• Allow progressive speeds and tension without changing equipment: Adapting an exercise while using a resistance band couldn’t get any easier! With a simple step forward or backward, the tension on the band will significantly change, allowing the exercise to become easier or more difficult.
  • Easily packable for road trips or a space saver: This is the most obvious one of all; resistance bands don’t take up a lot of space, so even if you have always dreamed of that “home gym,” you can get a few bands and still make it work without a lot of equipment. It goes without saying that this is a huge cost saver.
  • Get a total body workout: Any fitness professional will tell you that you can get a full-body workout simply by using a resistance band. From biceps to triceps, back to chest, glutes to quads, and everything in between, using a band will change the idea of using 200 items to get in a full workout!

Change Up Your Workout

If you are trying to think of ways to change up your workout, think about throwing some resistance band training in there. You can ask any of the health fitness specialists at NIFS to show you some exercises or put you through a routine. 

Need help setting up a workout program? Schedule a free assessment today!

Free Fitness Assessment

This blog was written by Amanda Bireline, Fitness Center Manager. To find out more about the NIFS bloggers, click here.

Topics: equipment injury prevention muscles range of motion resistance Les Mills

5 Reasons to Wear a Fitness Tracker

526115883Wearable fitness technology is definitely the latest thing in the health, fitness, and wellness industry. With several recent studies focusing on the negative effects of sitting and a sedentary lifestyle, it seems as if these wearable fitness gadgets are getting even more hype than ever. These gadgets can track the number of calories you burn, how many steps you take, every single move you make, and even the quality of sleep you get each night. Are these super-fit tech toys really the key to getting fit? Or is it best to stick to the advice of a trusted health and fitness professional?

While it’s always best to work with a certified health and fitness professional and your doctor when making changes to your activity level, wearing fitness tech gadgets definitely has a lot of benefits. Because I LOVE to be in the know with just about anything on trends, I had to get a fitness tracker of my own to see for myself. Here is what I learned.

1. Users become aware of their ACTUAL current activity level.

These fitness trackers give users a great picture of where they are with their current activity level. I will admit that when I started to wear my Nike Fuelband, I was pretty shocked to find out that even though I exercise or try to move my body in some way every day, there are days where I still struggle to reach the recommended 10,000 steps per day.

2. Goal setting is key.

While I was surprised to learn that I needed to step up my game (literally) in the number of steps per day I was taking, my fitness tracker made it easy for me to set realistic goals and track my progress. I know what my numerical goals are, and it’s easy for me to check my progress throughout the day.

3. Getting in an hour workout isn’t enough.

Okay, so I’m not advocating over-exercising here, but I am promoting getting up and moving around throughout the day. It can be so easy to get sucked into e-mail, a project at work, or whatever else you have going on in your day. When we get sucked into these projects, hours can go by without us taking a single step.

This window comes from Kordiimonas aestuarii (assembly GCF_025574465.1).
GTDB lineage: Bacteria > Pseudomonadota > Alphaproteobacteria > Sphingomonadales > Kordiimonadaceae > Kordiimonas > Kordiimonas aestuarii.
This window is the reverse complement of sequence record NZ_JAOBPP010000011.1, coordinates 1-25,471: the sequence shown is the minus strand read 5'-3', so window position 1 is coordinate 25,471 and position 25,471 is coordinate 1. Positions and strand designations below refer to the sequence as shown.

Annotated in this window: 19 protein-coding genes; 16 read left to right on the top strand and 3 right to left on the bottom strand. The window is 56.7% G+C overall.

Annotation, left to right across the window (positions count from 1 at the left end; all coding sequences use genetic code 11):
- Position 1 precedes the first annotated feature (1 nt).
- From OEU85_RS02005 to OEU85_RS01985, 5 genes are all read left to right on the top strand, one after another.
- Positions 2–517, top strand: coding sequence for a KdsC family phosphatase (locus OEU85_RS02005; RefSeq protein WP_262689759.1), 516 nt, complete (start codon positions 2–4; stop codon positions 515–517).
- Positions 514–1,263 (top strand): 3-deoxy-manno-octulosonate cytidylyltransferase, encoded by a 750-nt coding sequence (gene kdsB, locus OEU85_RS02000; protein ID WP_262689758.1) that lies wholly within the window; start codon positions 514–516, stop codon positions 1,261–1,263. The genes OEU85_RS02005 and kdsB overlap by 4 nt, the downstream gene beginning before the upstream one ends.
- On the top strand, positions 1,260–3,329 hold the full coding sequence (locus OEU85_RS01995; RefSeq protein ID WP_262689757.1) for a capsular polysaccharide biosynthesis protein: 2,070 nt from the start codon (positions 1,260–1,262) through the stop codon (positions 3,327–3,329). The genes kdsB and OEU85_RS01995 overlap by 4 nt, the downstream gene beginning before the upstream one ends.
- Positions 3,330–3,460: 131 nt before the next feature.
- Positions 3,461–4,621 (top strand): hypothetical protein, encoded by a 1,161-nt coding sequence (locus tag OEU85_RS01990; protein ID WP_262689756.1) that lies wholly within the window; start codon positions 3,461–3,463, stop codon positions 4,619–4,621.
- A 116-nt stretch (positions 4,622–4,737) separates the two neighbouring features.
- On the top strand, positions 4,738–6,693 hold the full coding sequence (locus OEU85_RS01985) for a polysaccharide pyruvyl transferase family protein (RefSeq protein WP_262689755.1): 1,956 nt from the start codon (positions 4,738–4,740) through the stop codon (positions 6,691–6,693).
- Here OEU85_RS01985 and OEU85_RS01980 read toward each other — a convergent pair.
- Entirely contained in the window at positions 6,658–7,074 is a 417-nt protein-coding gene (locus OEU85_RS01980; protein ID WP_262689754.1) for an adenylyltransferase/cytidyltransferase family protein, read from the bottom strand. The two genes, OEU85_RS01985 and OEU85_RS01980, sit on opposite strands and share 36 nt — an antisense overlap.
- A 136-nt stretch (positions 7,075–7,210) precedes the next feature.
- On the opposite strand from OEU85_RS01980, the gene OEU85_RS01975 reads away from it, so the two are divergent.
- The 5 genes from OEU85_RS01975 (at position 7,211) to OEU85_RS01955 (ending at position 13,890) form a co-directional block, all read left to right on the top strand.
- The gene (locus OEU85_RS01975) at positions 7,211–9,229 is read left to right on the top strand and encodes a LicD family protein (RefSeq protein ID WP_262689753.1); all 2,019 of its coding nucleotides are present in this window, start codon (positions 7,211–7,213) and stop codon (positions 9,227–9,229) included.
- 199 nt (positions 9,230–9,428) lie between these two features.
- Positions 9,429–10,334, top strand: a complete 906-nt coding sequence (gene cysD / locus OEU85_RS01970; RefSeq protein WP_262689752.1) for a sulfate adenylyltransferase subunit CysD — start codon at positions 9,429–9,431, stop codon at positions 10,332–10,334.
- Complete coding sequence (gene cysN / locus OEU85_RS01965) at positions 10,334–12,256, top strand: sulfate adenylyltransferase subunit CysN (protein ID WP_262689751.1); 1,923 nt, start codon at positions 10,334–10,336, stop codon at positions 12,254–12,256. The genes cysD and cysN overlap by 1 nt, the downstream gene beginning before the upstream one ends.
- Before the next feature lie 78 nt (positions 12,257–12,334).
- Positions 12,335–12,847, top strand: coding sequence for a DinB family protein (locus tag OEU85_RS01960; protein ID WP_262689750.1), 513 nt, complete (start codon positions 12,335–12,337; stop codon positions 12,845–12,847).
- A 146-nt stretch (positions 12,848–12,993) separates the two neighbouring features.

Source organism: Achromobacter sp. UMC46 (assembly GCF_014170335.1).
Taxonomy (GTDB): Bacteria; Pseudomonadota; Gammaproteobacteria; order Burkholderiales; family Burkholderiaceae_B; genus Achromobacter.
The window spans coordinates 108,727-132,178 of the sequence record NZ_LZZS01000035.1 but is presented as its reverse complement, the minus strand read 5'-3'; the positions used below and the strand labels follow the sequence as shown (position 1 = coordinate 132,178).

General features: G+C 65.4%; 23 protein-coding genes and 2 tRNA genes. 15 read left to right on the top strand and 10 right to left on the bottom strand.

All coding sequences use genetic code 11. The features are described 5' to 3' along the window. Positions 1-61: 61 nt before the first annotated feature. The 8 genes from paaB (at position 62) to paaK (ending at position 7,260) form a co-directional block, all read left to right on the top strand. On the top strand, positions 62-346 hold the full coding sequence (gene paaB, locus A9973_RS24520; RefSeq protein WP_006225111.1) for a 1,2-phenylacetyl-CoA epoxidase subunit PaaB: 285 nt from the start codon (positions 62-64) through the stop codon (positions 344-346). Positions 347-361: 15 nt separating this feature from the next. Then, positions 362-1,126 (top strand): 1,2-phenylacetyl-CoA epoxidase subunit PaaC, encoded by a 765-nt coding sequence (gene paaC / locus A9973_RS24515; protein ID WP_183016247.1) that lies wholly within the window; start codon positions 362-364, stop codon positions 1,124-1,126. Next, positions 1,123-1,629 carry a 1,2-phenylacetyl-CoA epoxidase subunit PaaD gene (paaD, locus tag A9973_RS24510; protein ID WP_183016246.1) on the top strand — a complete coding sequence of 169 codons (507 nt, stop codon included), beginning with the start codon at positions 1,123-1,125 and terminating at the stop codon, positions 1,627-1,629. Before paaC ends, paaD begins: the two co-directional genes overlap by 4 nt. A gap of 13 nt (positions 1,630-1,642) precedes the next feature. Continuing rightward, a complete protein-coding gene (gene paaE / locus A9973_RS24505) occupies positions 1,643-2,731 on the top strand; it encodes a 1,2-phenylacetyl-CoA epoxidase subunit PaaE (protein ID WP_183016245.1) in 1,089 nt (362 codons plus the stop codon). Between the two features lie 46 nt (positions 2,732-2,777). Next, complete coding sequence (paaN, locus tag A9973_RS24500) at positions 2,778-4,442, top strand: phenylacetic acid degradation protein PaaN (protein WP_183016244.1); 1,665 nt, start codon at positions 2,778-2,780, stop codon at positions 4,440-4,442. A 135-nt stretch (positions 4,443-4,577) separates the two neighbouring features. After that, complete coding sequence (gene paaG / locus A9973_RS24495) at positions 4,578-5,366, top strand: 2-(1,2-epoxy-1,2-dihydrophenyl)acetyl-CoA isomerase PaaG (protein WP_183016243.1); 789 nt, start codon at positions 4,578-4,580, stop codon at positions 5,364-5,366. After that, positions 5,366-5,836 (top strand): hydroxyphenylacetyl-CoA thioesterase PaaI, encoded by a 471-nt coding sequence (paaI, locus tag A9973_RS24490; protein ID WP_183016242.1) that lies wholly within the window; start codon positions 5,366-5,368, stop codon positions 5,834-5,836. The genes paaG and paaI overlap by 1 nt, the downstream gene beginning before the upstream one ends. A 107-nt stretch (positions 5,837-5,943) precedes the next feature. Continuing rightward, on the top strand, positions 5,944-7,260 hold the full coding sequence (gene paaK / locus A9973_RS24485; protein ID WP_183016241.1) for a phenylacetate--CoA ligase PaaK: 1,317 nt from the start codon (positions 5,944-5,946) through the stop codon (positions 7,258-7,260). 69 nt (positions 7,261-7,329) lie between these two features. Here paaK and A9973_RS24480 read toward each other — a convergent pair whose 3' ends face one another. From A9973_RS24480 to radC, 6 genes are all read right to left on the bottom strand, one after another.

After using my fitness tracker to assess where my daily movement was and setting some personal goals, I know that I need to take movement breaks each hour in order to reach my goal. Not only are these movement breaks necessary to achieve 10,000 steps a day, but I have found that I’m more productive in the 50 to 60 minutes that I spend working on a task, and I am more focused after I come back from my movement break.

4. Community helps keep users accountable.

While this may not appeal to everyone, with many of the fitness trackers there is a community element involved. You can share your successes through social media and you can follow along with other people using the devices. Personally, I like to keep my information private, but I think this aspect can be great for some people!

5. Fitness trackers provide extra motivation.

Constant sight of the wristband is like a constant reminder of the goals that you set for yourself. For me, it’s motivating when I see the wristband and a reminder to follow through with the commitment that I made to myself.

While there are so many benefits to using these wearable fitness trackers, there are a couple of things to remember before you rush out to the store to purchase a tracker for yourself.

  • These trackers are not exact. While companies have done their best to ensure accuracy, nothing is perfect and you have to keep that in mind and leave a little room for error.
  • It’s also important to remember that simply wearing the device will not make you fitter or healthier. You must act on the goals that you set in order to see changes.
  • It’s also important to remember not to let the numbers take control of your life. If you find you are putting your fitness and workouts before your personal relationships or you are getting injuries from your workouts, you may want to step back a bit. It’s important to listen to your body and do what is truly making you happy.

I have loved wearing my fitness tracker, as it has helped me to gain activity throughout my day, which was my main goal. While I meet the required amount of exercise each day, I still do quite a bit of sitting, which is now being called the new smoking. Reaching my goal each day makes me feel good and motivates me to continue to work hard to stay healthy while enjoying life.